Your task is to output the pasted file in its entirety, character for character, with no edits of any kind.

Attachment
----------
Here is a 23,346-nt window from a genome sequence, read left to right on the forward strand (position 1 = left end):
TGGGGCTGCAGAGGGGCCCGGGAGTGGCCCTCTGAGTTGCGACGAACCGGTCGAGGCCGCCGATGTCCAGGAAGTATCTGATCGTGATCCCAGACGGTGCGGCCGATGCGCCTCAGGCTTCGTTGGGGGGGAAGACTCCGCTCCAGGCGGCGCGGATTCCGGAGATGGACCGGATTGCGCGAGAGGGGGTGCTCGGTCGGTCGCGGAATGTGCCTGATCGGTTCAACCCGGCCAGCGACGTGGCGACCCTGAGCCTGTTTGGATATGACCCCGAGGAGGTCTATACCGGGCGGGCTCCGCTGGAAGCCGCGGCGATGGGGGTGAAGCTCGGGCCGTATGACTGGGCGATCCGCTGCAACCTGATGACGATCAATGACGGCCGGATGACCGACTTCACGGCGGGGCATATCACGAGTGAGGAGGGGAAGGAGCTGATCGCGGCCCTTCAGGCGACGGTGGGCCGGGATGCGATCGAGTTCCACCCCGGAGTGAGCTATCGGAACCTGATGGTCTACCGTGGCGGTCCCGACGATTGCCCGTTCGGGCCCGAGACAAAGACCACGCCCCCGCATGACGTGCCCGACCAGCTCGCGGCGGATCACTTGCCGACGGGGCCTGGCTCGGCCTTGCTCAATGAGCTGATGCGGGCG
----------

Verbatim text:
Here is a 23,346-nt window from a genome sequence, read left to right on the forward strand (position 1 = left end):
TGGGGCTGCAGAGGGGCCCGGGAGTGGCCCTCTGAGTTGCGACGAACCGGTCGAGGCCGCCGATGTCCAGGAAGTATCTGATCGTGATCCCAGACGGTGCGGCCGATGCGCCTCAGGCTTCGTTGGGGGGGAAGACTCCGCTCCAGGCGGCGCGGATTCCGGAGATGGACCGGATTGCGCGAGAGGGGGTGCTCGGTCGGTCGCGGAATGTGCCTGATCGGTTCAACCCGGCCAGCGACGTGGCGACCCTGAGCCTGTTTGGATATGACCCCGAGGAGGTCTATACCGGGCGGGCTCCGCTGGAAGCCGCGGCGATGGGGGTGAAGCTCGGGCCGTATGACTGGGCGATCCGCTGCAACCTGATGACGATCAATGACGGCCGGATGACCGACTTCACGGCGGGGCATATCACGAGTGAGGAGGGGAAGGAGCTGATCGCGGCCCTTCAGGCGACGGTGGGCCGGGATGCGATCGAGTTCCACCCCGGAGTGAGCTATCGGAACCTGATGGTCTACCGTGGCGGTCCCGACGATTGCCCGTTCGGGCCCGAGACAAAGACCACGCCCCCGCATGACGTGCCCGACCAGCTCGCGGCGGATCACTTGCCGACGGGGCCTGGCTCGGCCTTGCTCAATGAGCTGATGCGGGCG